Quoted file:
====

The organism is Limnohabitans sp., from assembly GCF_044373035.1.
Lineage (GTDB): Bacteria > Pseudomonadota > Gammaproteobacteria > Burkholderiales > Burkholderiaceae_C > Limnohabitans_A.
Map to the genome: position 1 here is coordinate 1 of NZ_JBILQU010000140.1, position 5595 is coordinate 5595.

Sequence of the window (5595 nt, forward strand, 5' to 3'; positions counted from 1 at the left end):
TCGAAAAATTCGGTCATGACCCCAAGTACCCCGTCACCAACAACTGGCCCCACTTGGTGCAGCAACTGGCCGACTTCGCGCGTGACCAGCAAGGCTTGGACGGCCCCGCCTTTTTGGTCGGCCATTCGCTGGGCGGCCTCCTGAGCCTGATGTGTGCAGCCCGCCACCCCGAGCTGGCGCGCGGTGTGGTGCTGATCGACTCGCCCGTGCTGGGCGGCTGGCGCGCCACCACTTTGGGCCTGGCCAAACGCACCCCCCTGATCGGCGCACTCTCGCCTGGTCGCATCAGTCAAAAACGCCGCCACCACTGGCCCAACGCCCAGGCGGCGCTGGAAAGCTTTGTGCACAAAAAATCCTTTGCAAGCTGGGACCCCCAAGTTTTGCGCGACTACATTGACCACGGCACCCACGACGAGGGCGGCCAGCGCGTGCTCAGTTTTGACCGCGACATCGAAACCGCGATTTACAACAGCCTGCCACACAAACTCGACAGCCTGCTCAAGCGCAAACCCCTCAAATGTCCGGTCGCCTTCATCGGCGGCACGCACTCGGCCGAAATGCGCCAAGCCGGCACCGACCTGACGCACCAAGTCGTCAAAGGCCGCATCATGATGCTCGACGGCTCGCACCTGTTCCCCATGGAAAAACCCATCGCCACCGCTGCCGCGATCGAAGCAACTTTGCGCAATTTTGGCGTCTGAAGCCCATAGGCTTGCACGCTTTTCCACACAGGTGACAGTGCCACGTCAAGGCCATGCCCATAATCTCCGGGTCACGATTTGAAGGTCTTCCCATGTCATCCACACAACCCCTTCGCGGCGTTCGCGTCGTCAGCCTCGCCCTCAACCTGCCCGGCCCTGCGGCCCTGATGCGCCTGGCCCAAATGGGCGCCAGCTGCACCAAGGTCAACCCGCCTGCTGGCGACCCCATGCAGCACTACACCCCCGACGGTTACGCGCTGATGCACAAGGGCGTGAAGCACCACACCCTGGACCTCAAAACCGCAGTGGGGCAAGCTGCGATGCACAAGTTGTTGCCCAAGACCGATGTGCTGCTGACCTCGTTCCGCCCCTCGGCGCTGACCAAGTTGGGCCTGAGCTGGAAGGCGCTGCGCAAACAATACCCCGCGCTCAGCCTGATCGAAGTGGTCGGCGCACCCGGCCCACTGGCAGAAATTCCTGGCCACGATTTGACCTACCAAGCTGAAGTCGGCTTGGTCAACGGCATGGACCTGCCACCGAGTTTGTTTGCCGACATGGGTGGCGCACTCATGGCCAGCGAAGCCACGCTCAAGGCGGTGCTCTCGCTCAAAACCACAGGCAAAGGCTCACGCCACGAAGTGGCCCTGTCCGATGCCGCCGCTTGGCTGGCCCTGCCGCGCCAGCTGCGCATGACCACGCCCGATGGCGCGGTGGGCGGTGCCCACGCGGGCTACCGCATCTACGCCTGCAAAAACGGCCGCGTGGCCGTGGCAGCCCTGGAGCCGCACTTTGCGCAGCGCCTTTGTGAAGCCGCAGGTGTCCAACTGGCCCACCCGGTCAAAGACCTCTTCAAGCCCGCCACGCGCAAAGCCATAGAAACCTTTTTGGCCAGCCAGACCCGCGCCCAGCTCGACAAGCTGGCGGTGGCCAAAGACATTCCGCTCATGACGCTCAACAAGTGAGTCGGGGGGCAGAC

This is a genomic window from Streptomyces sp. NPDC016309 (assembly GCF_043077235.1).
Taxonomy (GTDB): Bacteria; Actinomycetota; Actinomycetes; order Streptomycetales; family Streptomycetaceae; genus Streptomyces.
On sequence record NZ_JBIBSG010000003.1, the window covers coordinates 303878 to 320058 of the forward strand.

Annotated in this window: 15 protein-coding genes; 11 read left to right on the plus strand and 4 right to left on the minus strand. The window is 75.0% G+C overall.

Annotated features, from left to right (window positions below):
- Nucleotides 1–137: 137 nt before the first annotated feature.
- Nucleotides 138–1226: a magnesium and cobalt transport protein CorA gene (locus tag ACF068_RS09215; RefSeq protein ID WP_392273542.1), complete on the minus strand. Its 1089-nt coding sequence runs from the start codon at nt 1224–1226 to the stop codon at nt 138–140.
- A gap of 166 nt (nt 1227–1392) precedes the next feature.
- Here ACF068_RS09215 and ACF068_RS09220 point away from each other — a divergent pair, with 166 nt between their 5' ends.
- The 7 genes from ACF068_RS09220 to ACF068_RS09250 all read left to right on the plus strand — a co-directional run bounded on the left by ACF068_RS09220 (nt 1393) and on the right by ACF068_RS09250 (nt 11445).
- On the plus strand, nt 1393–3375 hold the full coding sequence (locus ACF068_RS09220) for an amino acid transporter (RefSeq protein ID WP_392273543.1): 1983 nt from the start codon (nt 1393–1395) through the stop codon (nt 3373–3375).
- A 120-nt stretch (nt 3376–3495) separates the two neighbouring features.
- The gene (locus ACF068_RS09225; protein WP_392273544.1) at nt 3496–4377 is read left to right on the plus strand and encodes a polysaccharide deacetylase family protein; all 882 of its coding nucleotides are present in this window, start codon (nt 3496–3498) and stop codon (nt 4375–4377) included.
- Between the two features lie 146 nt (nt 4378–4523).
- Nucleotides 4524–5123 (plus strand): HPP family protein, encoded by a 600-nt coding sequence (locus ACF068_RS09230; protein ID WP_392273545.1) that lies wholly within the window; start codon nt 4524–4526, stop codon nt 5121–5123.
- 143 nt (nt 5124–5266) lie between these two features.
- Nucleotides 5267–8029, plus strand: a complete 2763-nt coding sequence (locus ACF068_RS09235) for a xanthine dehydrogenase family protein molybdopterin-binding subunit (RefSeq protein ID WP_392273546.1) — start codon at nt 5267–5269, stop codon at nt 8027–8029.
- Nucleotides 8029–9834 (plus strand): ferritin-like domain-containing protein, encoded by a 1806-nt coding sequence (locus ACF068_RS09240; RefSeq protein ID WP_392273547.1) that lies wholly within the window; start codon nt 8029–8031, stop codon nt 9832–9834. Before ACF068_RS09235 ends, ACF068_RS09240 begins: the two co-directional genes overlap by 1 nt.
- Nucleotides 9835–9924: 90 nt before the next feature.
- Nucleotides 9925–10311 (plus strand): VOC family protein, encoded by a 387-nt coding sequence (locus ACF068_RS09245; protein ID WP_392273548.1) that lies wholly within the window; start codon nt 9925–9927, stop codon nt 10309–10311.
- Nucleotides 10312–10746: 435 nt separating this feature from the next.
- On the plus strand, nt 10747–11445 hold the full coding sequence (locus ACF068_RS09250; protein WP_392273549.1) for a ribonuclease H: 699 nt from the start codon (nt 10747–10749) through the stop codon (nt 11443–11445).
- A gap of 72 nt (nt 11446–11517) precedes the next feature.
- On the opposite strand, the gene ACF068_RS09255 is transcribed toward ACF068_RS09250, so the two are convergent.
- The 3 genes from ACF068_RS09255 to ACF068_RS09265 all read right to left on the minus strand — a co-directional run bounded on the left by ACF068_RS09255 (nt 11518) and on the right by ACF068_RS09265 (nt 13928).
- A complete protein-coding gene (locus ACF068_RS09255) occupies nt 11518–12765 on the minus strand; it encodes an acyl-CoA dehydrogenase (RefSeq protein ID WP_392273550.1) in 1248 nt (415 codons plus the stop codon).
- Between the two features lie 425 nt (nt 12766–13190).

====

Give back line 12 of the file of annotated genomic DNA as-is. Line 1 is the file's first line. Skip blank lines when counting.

- Nucleotides 138–1226: a magnesium and cobalt transport protein CorA gene (locus tag ACF068_RS09215; RefSeq protein ID WP_392273542.1), complete on the minus strand. Its 1089-nt coding sequence runs from the start codon at nt 1224–1226 to the stop codon at nt 138–140.